Monday, June 7, 2010

Is Microsoft sinking ?

May 26 : As expected it to happen eventually, Apple's market capitalization now exceeds that of longtime rival Microsoft. Apple now stands at US$222.5 billion, while Microsoft is at US$219.53 billion.
Apple has now surpassed Microsoft as the largest technology company in the world by market capitalization.  Apple, on the verge of bankruptcy when Jobs resumed leadership in 1997, has transformed itself from the maker of Macintosh personal computers into a consumer electronics trendsetter with the release of the iPod music player in 2001, the iPhone in 2007 and this year’s release of the iPad tablet.
In terms of market capitalization, the only US company worth more than Apple is Exxon, at US$278 billion. Apple’s leapfrogging of Microsoft’s market cap has had less to do with Apple’s stock and more to do with Microsoft. Over the past 60 days or so, Apple’s market cap has grown by less than US$10 billion, while Microsoft’s has plummeted by almost US$40 billion. Microsoft did continue top grow, but at a much slower rate, and its once-unassailable monopolies began to come under attack. Apple, meanwhile , pull off one of the most amazing turnarounds in corporate history, creating several huge new markets in the process.
10 years ago, Microsoft was worth 35 times more than Apple was: US$556 billion versus US$16 billion. Now Microsoft's value has been cut in half, while Apple's has risen about 15 times.
To add salt into Microsoft wounds, on Jun 1 Google announced the banning of Microsoft Windows from internal use. Employees will be given the choice between Apple's Mac OS and Linux. Google is also publicly citing Windows security problems for the decision and blaming Windows vulnerabilities for the China hacking incident. So that's 20,000+ Windows licenses that won't be sold and renewed at Google in future years.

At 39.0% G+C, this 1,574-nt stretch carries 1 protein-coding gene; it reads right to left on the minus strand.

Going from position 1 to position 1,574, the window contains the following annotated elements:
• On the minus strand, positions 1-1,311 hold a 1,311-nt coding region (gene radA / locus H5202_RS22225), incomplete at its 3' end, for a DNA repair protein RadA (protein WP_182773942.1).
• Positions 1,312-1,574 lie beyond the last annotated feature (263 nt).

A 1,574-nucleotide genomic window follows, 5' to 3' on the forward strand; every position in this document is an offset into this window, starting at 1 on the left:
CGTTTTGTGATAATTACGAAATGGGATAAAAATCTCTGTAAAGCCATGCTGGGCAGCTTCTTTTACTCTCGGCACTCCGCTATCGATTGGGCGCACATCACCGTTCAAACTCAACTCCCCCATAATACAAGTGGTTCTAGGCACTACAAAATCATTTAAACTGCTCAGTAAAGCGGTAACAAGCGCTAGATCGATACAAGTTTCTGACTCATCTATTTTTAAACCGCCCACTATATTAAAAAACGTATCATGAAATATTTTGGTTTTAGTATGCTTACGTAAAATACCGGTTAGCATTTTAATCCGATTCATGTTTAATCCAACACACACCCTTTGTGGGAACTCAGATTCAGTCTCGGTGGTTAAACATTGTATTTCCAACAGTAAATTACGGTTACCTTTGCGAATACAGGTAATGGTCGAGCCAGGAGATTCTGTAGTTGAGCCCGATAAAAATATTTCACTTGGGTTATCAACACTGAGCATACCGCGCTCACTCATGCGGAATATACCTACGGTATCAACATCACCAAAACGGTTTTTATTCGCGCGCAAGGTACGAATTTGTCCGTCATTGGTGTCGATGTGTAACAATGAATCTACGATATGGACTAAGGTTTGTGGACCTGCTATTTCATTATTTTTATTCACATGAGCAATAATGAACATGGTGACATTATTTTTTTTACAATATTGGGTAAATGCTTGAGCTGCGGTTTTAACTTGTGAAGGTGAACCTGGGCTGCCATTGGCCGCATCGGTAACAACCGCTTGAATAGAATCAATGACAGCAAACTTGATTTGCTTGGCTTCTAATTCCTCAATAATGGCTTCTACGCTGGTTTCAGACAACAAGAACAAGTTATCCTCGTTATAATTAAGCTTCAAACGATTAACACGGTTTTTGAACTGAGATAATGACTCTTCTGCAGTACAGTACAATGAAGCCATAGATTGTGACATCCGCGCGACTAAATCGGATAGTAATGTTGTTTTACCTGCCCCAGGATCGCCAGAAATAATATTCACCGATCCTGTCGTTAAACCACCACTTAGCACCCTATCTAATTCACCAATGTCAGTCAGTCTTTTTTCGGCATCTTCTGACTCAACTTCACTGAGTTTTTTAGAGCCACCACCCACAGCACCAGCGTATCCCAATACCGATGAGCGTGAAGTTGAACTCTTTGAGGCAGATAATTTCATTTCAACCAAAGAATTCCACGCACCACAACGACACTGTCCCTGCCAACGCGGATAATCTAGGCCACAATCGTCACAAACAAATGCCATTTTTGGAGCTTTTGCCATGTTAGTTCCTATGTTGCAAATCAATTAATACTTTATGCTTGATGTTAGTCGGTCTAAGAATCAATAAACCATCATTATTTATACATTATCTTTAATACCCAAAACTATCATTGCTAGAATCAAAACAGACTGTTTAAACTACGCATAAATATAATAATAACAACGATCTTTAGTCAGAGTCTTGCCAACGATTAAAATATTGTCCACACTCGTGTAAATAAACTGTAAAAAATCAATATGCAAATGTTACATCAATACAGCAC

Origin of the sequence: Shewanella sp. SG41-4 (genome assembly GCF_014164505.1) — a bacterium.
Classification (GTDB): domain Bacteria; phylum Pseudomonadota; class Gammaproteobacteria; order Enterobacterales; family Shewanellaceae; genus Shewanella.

Apple is positioned to capture a huge share of the growth of mobile and tablet computers in the next decade and to continue to gain share in laptops and desktops.  Microsoft, meanwhile, is exposed to major competitive threats to both its Windows operating system business and its bloated Office program which generate the vast majority of Microsoft's cash flow. 
Steve Balmer , CEO of Microsoft is still adamant about Microsoft's survival and profitability. On Jun 4 at the All Things D conference, he displayed his arrogance by laughing off the potential threats from Google with its  Android and Chrome browser. Ballmer yammered away about how Google's strategy of having two operating systems doesn't make any sense. " Why have Android and Chrome? Why do two operating systems like that? Makes no sense" , he says. Chrome doesn't make sense today but it will make a lot of sense in the future when browsers are more powerful and web-based applications are more robust.
When a competitor announces something innovative, Ballmer goes out in public, plays dumb, trashes it, acts like he doesn't think it makes any sense, even though it does.
When the iPhone was launched, he laughed loudly at it saying it is " the most  expensive phone in the world and not appealing as a business phone due to lacking keyboard ".  Ballmer likes to laugh at his rivals, only to become the laughing stock years later.
Take the smartphone business, for example, which Google recently entered. Unlike Microsoft's Windows Mobile, which carries a modest license fee, Google is offering its OS to operators and gadget makers for free.